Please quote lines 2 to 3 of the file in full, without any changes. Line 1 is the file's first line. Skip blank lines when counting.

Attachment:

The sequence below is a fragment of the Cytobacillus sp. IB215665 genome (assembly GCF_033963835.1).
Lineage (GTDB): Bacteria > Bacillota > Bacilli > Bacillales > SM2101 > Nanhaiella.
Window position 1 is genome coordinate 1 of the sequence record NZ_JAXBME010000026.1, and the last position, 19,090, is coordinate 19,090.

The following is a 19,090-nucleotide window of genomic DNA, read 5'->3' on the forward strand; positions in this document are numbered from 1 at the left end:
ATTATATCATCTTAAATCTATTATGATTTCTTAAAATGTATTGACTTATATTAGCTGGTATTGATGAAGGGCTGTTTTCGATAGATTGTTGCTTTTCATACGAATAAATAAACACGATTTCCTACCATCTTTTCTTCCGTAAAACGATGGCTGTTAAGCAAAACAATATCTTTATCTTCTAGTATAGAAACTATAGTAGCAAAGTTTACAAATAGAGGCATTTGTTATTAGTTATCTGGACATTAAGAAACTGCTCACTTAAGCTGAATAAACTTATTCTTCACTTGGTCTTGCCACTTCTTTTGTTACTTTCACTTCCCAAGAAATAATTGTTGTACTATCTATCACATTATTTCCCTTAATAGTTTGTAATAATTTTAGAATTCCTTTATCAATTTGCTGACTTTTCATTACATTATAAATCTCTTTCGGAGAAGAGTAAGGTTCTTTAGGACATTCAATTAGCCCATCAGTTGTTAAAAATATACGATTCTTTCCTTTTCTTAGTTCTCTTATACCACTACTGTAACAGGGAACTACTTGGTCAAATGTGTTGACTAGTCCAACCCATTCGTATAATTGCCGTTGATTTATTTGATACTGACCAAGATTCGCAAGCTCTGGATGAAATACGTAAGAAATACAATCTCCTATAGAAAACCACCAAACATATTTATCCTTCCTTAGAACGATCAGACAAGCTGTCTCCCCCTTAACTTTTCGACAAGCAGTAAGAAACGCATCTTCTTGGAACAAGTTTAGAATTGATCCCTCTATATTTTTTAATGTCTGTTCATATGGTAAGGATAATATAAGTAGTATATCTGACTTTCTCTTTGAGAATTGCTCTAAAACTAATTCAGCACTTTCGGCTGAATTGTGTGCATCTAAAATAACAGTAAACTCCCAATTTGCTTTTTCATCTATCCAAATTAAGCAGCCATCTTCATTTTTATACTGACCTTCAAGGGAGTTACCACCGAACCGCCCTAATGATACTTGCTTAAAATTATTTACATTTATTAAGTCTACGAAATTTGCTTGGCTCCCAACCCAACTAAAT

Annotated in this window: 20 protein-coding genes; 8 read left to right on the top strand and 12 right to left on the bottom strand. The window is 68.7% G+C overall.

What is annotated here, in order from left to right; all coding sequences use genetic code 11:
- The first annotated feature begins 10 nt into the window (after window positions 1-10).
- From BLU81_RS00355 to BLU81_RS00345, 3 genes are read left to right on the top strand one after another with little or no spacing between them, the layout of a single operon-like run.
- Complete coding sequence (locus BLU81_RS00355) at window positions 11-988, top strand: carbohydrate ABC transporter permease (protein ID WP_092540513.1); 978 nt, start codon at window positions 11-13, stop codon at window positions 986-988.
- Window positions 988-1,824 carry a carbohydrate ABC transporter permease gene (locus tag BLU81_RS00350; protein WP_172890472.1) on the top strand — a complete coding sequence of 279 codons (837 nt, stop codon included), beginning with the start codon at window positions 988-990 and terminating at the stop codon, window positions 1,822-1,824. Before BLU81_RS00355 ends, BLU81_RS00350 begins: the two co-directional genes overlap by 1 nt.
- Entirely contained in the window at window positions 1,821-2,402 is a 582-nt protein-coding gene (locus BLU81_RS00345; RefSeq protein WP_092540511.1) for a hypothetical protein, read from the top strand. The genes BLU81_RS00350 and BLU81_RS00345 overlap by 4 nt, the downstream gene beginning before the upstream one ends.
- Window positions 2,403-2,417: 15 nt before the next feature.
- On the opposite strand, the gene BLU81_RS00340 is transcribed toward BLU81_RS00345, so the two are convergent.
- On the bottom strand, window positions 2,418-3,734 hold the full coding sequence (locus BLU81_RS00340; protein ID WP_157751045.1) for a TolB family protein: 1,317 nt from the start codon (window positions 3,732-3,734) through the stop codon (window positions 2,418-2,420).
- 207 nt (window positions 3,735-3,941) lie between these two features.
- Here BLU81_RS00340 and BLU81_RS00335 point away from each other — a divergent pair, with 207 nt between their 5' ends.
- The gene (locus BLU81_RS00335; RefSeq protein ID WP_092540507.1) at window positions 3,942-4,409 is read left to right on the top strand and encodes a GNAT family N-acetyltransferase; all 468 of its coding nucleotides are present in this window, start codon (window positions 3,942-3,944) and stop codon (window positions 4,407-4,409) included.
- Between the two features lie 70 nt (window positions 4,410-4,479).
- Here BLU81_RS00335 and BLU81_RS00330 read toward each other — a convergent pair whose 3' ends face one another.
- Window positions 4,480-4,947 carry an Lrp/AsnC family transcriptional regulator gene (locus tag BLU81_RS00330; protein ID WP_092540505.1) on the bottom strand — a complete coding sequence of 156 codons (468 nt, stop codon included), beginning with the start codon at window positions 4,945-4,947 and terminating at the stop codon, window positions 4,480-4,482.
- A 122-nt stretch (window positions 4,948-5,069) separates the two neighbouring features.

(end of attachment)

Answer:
Lineage (GTDB): Bacteria > Bacillota > Bacilli > Bacillales > SM2101 > Nanhaiella.
Window position 1 is genome coordinate 1 of the sequence record NZ_JAXBME010000026.1, and the last position, 19,090, is coordinate 19,090.